I can't find a detailed answer to this question. What is the condition for a signal to be considered small, so that you have to use small signal modeling? Also how is this condition derived for both BJT and JFET.


2 Answers 2


It's not that you have to use small signal modelling when the signal is small...it's that you can use small signal modelling when the signal is small. A small signal model will typically be much simpler to compute than a large signal model.

The reason the small signal model is simpler to compute, is that it linearizes all the circuit behavior around an operating point. It assumes that any change in the input signal will be reflected by a proportional change in the output signal. Equivalently, it assumes that with sinusoidal inputs, there will be no harmonic frequencies generated at any of the circuit nodes. In the small signal regime, the simulation can be done using pure linear algebra, without having to solve transcendental functions or do numerical integrations.

So when are you allowed to use a small signal model? Basically when the signals are small enough that the nonlinear behavior is negligible. How small this is depends on the exact details of the devices and the circuit, and on how accurate you need the result to be. As the signal amplitudes increase, the small signal model will be more and more inaccurate. It's up to you to decide when this inaccuracy is too much.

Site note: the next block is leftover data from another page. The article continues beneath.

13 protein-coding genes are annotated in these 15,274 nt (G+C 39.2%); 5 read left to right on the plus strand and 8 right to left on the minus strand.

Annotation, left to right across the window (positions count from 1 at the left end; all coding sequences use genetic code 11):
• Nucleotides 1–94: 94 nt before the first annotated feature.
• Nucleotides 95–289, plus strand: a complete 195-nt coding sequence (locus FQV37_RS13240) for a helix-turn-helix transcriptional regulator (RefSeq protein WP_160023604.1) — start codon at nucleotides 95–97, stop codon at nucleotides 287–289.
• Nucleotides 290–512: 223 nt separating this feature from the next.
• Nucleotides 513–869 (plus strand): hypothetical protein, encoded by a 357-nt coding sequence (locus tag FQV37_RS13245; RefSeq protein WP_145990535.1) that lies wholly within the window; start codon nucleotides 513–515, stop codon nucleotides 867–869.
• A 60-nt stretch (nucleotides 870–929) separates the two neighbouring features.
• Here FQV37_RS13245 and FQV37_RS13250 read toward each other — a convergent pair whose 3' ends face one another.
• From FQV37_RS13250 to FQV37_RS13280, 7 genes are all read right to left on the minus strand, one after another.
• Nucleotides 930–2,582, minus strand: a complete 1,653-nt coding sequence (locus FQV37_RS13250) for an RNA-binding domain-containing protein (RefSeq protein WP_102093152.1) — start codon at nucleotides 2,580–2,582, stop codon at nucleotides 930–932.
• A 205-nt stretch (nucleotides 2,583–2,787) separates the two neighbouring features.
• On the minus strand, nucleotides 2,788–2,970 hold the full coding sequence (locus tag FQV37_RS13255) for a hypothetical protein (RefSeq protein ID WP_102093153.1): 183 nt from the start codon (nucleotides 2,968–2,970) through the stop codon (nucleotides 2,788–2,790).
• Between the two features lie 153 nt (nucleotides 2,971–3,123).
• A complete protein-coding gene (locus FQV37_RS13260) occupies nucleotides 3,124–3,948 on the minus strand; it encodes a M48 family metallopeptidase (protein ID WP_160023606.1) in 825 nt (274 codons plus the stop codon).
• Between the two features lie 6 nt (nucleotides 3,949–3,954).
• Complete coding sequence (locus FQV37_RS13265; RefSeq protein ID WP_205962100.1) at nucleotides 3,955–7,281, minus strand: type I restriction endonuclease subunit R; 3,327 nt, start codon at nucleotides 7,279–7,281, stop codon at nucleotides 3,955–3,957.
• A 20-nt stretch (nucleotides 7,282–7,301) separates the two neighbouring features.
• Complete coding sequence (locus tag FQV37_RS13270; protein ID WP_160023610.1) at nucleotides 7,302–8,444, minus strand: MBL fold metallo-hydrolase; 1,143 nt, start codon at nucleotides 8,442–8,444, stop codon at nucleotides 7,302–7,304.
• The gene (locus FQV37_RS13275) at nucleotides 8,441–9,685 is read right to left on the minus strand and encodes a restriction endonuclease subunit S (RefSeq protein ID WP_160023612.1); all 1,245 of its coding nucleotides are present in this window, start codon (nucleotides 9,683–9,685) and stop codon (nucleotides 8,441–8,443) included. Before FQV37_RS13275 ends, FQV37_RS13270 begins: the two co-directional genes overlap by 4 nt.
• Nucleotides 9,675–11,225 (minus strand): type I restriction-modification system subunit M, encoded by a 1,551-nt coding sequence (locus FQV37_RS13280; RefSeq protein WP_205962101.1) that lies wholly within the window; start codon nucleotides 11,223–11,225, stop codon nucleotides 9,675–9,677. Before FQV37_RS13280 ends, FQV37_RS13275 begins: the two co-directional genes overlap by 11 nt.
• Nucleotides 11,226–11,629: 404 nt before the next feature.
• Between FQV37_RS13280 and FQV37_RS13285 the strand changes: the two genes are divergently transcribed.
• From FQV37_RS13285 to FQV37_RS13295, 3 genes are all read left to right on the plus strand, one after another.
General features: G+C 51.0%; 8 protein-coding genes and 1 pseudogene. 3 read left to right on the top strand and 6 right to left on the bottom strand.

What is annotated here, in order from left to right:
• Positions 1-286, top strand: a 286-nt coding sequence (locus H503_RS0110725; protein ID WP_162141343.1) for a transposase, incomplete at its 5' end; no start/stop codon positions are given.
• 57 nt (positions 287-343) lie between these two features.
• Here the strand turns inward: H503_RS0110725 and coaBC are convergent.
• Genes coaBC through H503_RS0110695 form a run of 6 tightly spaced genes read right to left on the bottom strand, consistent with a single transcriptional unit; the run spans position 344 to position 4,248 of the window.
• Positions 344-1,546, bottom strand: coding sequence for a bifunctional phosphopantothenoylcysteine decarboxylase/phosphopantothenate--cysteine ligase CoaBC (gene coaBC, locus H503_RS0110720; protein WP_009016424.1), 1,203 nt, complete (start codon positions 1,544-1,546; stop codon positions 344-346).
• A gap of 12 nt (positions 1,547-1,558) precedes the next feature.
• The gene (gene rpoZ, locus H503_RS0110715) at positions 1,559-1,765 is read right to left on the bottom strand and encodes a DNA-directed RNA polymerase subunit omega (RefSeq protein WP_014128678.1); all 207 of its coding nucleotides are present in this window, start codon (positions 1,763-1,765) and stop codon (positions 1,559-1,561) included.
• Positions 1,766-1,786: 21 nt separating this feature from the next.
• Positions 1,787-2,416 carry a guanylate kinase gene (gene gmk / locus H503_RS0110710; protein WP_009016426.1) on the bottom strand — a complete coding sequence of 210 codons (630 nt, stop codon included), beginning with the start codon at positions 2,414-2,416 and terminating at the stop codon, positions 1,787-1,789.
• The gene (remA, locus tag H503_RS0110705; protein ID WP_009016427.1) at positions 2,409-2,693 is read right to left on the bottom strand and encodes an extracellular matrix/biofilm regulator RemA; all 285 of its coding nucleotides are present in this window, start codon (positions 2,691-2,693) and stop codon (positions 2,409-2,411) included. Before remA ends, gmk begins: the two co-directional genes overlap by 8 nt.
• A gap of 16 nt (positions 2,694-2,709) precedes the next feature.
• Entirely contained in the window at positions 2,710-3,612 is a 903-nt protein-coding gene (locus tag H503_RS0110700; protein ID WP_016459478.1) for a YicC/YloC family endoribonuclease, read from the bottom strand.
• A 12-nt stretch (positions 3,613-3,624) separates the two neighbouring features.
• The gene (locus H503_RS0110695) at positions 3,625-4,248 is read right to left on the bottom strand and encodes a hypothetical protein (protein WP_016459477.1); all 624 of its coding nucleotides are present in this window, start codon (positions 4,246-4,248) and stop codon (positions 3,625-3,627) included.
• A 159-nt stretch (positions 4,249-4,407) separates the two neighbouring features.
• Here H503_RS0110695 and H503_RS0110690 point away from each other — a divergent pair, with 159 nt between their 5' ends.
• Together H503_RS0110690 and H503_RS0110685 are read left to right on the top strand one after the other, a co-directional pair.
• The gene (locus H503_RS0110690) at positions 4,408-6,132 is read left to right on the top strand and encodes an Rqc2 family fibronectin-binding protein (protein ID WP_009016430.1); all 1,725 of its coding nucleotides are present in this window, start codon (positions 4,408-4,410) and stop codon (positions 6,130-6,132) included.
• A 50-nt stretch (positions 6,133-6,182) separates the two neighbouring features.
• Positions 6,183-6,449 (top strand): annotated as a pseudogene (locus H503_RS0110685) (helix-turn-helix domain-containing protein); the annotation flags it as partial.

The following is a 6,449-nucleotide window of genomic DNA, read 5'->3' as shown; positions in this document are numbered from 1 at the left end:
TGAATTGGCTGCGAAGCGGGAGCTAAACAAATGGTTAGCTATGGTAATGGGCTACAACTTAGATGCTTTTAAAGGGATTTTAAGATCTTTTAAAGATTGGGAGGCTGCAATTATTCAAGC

For a quantitative answer to complement The Photon's answer, consider the diode equation:

\$i_D = I_Se^{v_D/nV_T}\$

\$i_D = I_D + i_d, v_D = V_D + v_d \$

Taylor expand about the operating point \$V_D, I_D \$

\$I_D + i_d = I_Se^{V_D/nV_T} \cdot [1 + \frac{v_d}{nV_T} + \frac{1}{2}(\frac{v_d}{nV_t})^2 + ...] \$

For \$v_d\$ small enough, we can ignore the squared and higher order terms. How small is small enough? That depends on how many significant figures you're working to.

Let's say that we want the squared term to be at least 100 times smaller than the linear term:

\$\frac{1}{2}(\frac{v_d}{nV_t})^2 < \frac{1}{100}\frac{v_d}{nV_T} \$

This true as long as:

\$v_d < \frac{nV_T}{50} \$

Using \$n = 1, V_T = 26mV \$, we have:

\$v_d < 520\mu V \$

So, for signal amplitudes less than \$520 \mu V\$, the non-linear terms are at least 100 times smaller than the linear term.

For the BJT, the result is nearly identical. For the JFET, a square-law device, the details are different but you proceed in the same way.

  • \$\begingroup\$ Very insightful answer on this often overlooked question, another equivalent small signal criteria (can be derived also from above discussion) is that the output current AC magnitude iD is far less than it's quiescent current ID (e.g. 1/100 of it). This brings another interesting question on how class-A power amplifier be considered to be linear(low-distortion), for which my answer is that power stage is amplifying current instead of voltage, so the low-distortion is possible only when input can be viewed as a current source. \$\endgroup\$ Commented Feb 20, 2019 at 2:51
  • \$\begingroup\$ In practice low-distortion is achieved through carefully designed negative feedback。The amplifier is designed with sufficiently large gain, the non-linearity is not a problem when negative feedback is introduced. \$\endgroup\$ Commented Feb 21, 2019 at 6:11

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